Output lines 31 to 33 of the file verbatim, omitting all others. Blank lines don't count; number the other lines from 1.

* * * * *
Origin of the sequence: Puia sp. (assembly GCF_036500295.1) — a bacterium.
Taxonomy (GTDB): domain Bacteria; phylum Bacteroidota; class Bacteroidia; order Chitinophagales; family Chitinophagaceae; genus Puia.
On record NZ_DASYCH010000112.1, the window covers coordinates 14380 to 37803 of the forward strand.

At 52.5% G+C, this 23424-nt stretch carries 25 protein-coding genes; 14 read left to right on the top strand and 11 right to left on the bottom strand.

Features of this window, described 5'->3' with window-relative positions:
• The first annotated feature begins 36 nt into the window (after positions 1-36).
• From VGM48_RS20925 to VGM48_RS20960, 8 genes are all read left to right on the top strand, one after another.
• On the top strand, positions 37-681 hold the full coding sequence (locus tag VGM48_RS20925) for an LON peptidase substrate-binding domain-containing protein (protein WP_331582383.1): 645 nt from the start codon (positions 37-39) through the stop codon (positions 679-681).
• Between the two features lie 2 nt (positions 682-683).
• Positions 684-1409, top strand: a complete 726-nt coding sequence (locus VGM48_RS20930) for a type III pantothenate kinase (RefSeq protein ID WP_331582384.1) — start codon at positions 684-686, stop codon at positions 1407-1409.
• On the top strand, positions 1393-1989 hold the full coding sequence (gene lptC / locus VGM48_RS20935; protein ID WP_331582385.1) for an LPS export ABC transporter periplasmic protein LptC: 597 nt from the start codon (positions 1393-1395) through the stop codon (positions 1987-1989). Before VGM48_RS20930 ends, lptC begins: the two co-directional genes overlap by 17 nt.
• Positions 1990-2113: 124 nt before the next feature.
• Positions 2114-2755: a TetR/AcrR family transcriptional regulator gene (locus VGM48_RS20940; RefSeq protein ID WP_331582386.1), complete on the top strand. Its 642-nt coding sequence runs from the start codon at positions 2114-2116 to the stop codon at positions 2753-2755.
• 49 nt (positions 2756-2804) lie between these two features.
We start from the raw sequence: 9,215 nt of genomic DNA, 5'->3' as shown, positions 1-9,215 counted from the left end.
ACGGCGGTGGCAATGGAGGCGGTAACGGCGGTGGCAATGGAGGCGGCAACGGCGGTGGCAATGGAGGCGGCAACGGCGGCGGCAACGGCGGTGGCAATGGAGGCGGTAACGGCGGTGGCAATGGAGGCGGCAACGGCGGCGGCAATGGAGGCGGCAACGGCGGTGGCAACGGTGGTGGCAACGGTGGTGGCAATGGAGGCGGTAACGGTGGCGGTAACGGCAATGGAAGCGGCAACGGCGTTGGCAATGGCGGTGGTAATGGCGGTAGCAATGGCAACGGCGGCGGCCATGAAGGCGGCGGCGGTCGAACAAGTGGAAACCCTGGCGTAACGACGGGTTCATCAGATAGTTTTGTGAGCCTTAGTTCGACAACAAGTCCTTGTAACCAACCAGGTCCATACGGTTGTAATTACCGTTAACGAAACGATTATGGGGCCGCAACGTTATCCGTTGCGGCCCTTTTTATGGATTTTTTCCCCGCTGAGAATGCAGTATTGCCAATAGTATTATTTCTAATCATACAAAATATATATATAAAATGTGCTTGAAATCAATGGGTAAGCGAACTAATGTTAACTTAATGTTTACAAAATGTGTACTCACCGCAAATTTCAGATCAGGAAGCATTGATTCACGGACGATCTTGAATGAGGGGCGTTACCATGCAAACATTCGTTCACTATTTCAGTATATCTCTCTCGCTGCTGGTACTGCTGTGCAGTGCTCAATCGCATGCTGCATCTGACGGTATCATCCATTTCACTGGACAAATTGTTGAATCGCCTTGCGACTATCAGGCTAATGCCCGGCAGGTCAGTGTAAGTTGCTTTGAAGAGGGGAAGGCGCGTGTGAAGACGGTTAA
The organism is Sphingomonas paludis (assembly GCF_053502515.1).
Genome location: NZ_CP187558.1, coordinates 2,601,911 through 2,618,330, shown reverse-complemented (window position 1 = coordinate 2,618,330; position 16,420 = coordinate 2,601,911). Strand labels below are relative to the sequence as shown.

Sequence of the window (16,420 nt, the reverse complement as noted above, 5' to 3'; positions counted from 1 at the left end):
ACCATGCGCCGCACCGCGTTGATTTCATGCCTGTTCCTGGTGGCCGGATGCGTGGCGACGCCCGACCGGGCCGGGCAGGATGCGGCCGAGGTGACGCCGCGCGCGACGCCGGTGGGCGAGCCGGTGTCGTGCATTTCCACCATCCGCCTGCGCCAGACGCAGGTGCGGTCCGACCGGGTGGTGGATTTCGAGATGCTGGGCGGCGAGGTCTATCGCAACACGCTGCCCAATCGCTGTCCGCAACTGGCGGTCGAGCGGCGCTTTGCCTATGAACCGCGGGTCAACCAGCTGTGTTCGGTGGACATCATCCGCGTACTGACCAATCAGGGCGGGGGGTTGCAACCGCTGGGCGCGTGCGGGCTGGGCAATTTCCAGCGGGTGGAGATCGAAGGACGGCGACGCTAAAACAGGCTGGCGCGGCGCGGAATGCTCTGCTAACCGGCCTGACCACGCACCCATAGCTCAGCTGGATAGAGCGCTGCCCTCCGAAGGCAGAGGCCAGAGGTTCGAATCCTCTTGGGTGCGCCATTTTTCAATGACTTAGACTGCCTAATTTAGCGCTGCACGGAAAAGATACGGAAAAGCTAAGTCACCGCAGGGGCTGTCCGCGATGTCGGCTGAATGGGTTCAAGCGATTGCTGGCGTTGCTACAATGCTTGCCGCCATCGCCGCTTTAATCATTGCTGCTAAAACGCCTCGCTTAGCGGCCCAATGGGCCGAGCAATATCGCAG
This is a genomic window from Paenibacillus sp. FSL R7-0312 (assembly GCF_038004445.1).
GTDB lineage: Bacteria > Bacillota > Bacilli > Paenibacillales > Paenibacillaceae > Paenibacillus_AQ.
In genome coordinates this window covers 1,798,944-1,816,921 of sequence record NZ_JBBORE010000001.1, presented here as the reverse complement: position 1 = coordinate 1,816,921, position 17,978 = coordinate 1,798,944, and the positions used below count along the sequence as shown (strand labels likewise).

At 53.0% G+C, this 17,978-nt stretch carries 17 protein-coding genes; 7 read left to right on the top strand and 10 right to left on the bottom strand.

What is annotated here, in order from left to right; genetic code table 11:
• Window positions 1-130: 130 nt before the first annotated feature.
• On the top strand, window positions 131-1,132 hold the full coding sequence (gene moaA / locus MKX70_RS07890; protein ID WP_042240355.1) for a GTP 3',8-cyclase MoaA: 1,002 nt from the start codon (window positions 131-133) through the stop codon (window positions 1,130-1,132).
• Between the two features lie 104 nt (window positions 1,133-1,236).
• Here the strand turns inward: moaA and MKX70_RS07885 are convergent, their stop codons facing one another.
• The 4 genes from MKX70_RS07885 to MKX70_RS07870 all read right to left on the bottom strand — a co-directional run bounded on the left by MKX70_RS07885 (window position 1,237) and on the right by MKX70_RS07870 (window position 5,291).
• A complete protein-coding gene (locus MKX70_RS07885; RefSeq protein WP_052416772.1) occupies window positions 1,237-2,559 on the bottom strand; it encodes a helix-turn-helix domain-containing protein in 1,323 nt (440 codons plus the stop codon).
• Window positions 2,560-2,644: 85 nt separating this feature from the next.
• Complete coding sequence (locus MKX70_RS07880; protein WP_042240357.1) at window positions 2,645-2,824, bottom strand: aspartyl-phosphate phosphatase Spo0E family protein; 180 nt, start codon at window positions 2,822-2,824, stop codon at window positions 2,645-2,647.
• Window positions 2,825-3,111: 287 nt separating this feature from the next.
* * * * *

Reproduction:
• A complete protein-coding gene (locus MKX70_RS07885; RefSeq protein WP_052416772.1) occupies window positions 1,237-2,559 on the bottom strand; it encodes a helix-turn-helix domain-containing protein in 1,323 nt (440 codons plus the stop codon).
• Window positions 2,560-2,644: 85 nt separating this feature from the next.
• Complete coding sequence (locus MKX70_RS07880; protein WP_042240357.1) at window positions 2,645-2,824, bottom strand: aspartyl-phosphate phosphatase Spo0E family protein; 180 nt, start codon at window positions 2,822-2,824, stop codon at window positions 2,645-2,647.